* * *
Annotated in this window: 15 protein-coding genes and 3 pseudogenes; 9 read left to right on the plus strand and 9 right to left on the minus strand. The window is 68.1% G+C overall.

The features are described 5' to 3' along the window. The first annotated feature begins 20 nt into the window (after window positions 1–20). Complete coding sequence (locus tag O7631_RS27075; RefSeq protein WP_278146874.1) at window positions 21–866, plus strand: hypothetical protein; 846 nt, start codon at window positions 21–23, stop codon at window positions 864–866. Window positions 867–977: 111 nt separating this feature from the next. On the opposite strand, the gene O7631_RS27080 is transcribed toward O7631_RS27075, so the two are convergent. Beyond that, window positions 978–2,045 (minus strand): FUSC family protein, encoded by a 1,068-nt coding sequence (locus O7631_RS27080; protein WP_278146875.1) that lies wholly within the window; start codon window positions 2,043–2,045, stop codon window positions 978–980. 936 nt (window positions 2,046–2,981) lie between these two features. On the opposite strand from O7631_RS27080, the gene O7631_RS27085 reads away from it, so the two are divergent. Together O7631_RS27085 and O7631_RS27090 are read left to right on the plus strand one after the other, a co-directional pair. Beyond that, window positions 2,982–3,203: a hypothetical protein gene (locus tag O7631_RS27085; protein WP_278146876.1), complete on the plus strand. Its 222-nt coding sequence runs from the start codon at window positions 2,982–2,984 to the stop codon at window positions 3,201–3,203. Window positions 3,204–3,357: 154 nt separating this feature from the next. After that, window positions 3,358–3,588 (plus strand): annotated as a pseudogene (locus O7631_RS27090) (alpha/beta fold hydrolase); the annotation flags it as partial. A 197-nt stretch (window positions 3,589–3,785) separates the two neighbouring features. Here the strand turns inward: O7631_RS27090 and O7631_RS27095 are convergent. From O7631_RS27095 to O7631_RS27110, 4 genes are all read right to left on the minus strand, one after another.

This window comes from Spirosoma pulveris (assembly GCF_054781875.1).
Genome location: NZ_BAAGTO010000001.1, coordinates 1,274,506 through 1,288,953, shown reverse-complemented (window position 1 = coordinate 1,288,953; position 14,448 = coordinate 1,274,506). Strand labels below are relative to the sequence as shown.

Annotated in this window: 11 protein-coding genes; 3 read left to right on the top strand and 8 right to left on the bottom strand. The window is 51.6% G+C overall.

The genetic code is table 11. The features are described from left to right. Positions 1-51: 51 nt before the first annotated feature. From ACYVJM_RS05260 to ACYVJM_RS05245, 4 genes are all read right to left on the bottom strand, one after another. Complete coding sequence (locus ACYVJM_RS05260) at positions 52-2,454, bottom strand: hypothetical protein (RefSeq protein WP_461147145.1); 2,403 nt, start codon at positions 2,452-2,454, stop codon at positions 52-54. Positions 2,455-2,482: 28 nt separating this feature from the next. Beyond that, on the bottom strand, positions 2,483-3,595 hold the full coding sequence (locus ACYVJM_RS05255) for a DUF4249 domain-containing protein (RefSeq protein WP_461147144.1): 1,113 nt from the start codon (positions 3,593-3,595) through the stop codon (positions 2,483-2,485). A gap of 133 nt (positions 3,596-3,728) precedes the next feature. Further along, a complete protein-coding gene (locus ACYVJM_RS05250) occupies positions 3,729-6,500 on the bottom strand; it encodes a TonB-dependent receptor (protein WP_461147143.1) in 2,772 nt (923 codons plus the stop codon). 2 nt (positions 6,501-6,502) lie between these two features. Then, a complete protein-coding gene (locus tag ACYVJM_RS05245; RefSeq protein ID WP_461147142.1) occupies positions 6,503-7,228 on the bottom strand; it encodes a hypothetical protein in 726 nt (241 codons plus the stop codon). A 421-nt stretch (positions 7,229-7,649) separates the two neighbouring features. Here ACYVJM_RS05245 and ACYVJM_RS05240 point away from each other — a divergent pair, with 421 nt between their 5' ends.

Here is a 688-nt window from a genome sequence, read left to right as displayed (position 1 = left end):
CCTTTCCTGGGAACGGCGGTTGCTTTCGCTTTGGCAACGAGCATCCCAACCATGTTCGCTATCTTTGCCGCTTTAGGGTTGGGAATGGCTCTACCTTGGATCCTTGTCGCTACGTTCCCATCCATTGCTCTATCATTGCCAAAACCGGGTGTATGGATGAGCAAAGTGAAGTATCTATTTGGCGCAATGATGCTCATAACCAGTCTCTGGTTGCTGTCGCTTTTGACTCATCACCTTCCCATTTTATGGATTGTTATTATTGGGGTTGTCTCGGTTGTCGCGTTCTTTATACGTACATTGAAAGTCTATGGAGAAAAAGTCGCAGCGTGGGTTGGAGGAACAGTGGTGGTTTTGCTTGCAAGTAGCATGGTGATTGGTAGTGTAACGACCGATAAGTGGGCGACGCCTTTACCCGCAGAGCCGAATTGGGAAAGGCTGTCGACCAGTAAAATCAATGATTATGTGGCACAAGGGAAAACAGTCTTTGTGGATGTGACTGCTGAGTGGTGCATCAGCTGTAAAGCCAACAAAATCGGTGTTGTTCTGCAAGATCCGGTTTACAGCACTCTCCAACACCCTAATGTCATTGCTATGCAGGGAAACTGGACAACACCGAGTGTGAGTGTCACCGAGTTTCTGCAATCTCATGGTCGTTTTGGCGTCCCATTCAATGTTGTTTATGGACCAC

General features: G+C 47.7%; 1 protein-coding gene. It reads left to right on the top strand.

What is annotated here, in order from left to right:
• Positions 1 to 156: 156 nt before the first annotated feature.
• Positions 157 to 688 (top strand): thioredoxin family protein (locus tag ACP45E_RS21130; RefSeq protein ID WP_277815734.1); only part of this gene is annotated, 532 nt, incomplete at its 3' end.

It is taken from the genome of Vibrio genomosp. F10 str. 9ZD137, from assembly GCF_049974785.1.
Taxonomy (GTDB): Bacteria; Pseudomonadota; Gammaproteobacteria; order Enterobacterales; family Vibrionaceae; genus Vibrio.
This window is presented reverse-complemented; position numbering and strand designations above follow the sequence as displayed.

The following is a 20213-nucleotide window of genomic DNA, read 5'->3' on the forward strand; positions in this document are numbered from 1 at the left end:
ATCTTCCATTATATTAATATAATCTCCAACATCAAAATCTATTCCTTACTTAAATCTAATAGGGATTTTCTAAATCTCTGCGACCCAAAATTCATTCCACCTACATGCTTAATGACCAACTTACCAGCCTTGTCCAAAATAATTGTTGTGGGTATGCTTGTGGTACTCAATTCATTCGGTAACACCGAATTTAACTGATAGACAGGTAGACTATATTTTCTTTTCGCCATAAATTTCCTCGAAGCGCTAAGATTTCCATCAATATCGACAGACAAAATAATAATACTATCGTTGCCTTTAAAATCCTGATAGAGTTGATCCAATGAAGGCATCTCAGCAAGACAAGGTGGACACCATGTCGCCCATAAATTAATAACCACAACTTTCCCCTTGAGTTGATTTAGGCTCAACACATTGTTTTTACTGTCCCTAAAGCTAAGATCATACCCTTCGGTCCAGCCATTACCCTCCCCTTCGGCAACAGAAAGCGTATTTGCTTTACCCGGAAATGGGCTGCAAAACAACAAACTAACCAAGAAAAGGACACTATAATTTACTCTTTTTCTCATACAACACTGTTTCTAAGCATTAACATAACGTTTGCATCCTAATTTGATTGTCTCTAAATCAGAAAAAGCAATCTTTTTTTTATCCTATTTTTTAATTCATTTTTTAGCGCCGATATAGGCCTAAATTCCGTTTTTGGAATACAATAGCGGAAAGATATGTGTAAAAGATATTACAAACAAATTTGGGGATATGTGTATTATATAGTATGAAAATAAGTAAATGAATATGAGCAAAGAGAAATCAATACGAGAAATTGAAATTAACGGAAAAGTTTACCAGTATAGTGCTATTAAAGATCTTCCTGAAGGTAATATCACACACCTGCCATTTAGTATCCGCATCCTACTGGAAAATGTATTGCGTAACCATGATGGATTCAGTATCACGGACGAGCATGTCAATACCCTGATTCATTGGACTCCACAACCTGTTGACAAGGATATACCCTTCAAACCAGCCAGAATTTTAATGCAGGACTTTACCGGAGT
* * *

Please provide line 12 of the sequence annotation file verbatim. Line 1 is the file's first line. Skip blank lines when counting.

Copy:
• Positions 157 to 688 (top strand): thioredoxin family protein (locus tag ACP45E_RS21130; RefSeq protein ID WP_277815734.1); only part of this gene is annotated, 532 nt, incomplete at its 3' end.